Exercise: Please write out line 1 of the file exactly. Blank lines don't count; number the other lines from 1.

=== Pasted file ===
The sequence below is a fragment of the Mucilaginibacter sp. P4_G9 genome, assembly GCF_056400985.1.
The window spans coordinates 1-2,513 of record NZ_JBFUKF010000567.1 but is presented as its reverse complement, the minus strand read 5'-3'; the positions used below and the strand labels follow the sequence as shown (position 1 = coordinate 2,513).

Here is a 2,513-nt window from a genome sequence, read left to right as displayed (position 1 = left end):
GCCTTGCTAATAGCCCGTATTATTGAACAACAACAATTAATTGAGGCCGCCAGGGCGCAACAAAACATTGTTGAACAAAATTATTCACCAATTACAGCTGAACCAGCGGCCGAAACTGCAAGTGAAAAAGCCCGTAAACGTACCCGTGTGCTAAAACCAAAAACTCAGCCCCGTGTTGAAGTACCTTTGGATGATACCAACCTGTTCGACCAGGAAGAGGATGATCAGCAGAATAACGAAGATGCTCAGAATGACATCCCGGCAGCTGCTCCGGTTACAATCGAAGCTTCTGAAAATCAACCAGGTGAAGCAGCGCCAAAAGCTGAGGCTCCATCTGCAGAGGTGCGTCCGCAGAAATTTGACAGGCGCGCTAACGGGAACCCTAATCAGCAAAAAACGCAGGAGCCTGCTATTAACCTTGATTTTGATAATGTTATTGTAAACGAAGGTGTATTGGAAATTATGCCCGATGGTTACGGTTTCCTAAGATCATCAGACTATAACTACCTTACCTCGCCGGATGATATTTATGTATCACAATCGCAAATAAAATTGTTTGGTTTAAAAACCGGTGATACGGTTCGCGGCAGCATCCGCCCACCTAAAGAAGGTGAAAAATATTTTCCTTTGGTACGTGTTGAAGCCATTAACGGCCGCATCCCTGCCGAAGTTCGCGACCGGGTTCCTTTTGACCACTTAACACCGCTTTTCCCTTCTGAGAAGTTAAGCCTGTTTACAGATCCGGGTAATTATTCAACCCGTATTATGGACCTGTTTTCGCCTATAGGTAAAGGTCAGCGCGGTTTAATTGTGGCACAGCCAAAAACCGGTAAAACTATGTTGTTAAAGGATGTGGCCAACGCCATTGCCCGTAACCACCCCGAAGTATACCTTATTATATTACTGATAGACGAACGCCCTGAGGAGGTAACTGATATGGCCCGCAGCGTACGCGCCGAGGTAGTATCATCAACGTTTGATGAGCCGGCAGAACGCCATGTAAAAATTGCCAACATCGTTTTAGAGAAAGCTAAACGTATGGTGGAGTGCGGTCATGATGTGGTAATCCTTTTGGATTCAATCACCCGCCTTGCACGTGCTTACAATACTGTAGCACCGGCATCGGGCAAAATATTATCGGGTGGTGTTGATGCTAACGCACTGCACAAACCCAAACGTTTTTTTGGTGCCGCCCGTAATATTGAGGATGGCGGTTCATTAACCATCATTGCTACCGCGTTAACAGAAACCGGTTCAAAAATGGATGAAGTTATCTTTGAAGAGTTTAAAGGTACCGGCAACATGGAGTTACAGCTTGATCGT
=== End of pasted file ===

The sequence below is a fragment of the Mucilaginibacter sp. P4_G9 genome, assembly GCF_056400985.1.